Virtual Hosts and SSL

Posted May 1, 2012 6:03 UTC (Tue) by dlang (subscriber, #313) [Link]

that is the problem with SSL, but TLS adds an option for the client to tell the server what site they want before the SSL negotiation take place. This feature is called SNI (Service Name Indicator or something like that)

unfortunately there are still a lot of old browsers out there that don't support it (IE6 among them) and as a result, almost nobody uses the option.

Virtual Hosts and SSL

Posted May 1, 2012 10:12 UTC (Tue) by cortana (subscriber, #24596) [Link]

FYI it's "server name indication". I believe the only significant client that can't use it is Internet Explorer on Windows XP, due to MS' unwillingness to backport the SNI feature to XP's SSL library.

Virtual Hosts and SSL

Posted May 1, 2012 10:46 UTC (Tue) by nye (guest, #51576) [Link]

>I believe the only significant client that can't use it is Internet Explorer on Windows XP, due to MS' unwillingness to backport the SNI feature to XP's SSL library

Also Chrome on Windows XP, because the Chrome team like to use the native platform features where possible.

(What's that you say? They should bundle their own libraries? :P)

Buculei: A history of Mozilla browsers design

Posted Apr 27, 2012 22:46 UTC (Fri) by paravoid (subscriber, #32869) [Link]

Someone actually went through the trouble and put NCSA Mosaic 2.7b5 into github and put patches on top of it that make it compile in a modern distribution: https://github.com/ricudis/mosaic

Buculei: A history of Mozilla browsers design

Posted Apr 28, 2012 8:13 UTC (Sat) by lkundrak (subscriber, #43452) [Link]

http://v3.sk/~lkundrak/mosaic/ i have done that too. The package for Fedora is readily available from RPM Fusion.

Buculei: A history of Mozilla browsers design

Posted Apr 28, 2012 19:33 UTC (Sat) by jzbiciak (subscriber, #5246) [Link]

I remember lamenting when the UNIX / Linux version of Netscape stopped using Motif widgets, backfilling the URL bar with that nice wine color. Amazingly, I found someone with some screenshots. (I believe that was when their unofficial slogan was something along the lines of "Remember: It's spelled N-E-T-S-C-A-P-E but it's pronounced Mozilla.")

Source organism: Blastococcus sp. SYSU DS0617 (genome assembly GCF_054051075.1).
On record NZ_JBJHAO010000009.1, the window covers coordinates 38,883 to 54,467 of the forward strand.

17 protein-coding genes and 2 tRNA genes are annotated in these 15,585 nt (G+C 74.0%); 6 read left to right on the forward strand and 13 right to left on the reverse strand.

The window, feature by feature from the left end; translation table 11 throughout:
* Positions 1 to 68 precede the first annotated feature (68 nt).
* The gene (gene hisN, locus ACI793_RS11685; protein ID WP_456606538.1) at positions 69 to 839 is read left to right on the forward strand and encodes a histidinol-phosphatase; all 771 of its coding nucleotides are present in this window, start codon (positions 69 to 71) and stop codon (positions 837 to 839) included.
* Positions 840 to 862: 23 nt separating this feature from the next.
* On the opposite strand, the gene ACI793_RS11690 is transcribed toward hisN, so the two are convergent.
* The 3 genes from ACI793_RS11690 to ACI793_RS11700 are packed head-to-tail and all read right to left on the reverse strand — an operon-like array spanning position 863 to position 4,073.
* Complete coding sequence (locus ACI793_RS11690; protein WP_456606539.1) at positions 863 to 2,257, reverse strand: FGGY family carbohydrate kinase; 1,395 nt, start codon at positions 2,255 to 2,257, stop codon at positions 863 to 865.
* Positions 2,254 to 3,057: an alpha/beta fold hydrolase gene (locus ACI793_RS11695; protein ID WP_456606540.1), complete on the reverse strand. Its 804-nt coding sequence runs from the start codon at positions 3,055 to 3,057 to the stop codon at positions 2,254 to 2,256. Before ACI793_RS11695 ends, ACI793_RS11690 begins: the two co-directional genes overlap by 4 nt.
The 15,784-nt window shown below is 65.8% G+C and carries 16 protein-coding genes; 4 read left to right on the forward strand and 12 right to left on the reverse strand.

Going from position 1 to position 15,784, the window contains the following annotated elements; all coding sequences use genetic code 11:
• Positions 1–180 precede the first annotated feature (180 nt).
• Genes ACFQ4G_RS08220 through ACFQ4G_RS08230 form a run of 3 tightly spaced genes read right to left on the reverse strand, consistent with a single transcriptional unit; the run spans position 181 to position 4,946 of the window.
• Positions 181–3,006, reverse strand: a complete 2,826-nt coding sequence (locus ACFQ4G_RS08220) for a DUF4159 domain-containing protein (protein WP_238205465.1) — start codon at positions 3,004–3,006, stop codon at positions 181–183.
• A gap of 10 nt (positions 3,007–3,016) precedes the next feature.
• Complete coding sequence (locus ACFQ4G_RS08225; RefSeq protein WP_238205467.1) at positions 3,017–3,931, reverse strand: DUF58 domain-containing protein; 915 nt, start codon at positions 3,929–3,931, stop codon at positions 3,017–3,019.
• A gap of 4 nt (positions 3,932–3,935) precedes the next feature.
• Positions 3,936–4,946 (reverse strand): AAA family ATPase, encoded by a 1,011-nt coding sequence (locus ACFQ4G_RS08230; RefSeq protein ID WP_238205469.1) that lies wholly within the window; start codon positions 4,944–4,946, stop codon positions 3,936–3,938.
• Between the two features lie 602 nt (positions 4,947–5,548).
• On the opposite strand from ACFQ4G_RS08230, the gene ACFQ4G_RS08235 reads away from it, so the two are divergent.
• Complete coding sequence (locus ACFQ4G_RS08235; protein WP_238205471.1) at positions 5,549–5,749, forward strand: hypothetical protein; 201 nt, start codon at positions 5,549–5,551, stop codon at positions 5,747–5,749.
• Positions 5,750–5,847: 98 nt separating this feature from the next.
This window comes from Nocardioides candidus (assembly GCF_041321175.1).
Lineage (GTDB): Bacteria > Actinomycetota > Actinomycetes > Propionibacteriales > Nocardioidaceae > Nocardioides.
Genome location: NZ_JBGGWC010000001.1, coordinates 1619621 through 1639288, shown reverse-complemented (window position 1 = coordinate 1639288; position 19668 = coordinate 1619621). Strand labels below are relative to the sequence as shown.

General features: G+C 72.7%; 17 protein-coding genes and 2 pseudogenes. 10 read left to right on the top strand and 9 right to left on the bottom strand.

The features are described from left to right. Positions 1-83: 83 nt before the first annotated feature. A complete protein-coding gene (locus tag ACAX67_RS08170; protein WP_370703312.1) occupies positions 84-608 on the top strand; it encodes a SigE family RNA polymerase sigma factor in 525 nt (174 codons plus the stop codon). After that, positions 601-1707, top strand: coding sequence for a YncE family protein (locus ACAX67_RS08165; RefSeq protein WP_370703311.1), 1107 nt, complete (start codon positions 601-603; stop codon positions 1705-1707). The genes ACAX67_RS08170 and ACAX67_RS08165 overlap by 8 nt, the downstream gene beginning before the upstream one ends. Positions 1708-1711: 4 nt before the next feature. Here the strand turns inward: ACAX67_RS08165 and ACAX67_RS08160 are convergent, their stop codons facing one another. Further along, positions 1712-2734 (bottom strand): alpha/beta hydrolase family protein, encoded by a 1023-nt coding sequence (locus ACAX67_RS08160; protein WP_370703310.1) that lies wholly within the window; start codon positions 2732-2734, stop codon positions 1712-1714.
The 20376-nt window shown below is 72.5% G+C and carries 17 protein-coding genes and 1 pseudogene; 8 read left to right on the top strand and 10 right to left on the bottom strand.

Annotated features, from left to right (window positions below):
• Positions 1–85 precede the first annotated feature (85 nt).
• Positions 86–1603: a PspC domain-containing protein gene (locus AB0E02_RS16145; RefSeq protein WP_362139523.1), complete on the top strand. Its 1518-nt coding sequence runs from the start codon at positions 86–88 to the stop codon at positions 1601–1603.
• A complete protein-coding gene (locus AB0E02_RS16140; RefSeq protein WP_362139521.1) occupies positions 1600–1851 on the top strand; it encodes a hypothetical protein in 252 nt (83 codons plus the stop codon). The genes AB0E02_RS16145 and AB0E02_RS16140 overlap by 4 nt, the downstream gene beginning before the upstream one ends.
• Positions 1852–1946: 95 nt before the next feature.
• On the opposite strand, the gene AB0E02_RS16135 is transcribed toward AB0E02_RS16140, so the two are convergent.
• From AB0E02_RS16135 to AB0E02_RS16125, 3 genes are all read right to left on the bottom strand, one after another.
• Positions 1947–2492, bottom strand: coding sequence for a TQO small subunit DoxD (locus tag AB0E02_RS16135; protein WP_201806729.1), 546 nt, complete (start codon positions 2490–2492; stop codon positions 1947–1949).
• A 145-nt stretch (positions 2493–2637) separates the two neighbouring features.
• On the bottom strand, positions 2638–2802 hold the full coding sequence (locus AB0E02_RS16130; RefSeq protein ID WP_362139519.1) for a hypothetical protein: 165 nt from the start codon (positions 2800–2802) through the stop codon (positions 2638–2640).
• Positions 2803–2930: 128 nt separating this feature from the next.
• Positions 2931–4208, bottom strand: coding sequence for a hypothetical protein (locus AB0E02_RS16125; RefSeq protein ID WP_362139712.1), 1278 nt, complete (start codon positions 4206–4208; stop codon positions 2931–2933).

And, I'll never forget that crazy throbbing N they had for a short while...

I also remember NCSA Mosaic, but only barely. It's what I first used on the Suns. It had that crazy S-shaped "throbber" with the globe in the middle and the animated sparks, as I recall.

Speaking of old-school... I still remember finding a hole in one of our Gopher "terminals". IIRC, our school had a serial terminal that offered a Gopher client via one of the Sun SparcStations. It was meant just as a general-access terminal. It used less to display long pages. Someone forgot to disable shell-escaping from less...

Buculei: A history of Mozilla browsers design

Posted May 7, 2012 22:00 UTC (Mon) by jschrod (subscriber, #1646) [Link]

NCSA Mosaic? That young trendy upcoming stuff? Where Viola was so much better since it had typed links and made available something like HyperCard outside a Mac environment? :-) :-)

While we're reminiscencing... I started to work on free software in 1982 -- on TeX actually, and I still work on it ;-) -- and we sent tapes around. Anybody still remembers DECUS, the DEC Users Group? Their tapes were very important.

Later we got Bitnet and were able to access ftp servers by email. (A Google search for my Bitnet address XITIJSCH@DDATHD21 still finds 314 results, after more than 2 decades.) Usenet via uucp gave us the ability to participate in real discussions, at the same time. Real Internet (TCP/IP) connectivity actually came quite late, and the World Wide Web came even later.

Buculei: A history of Mozilla browsers design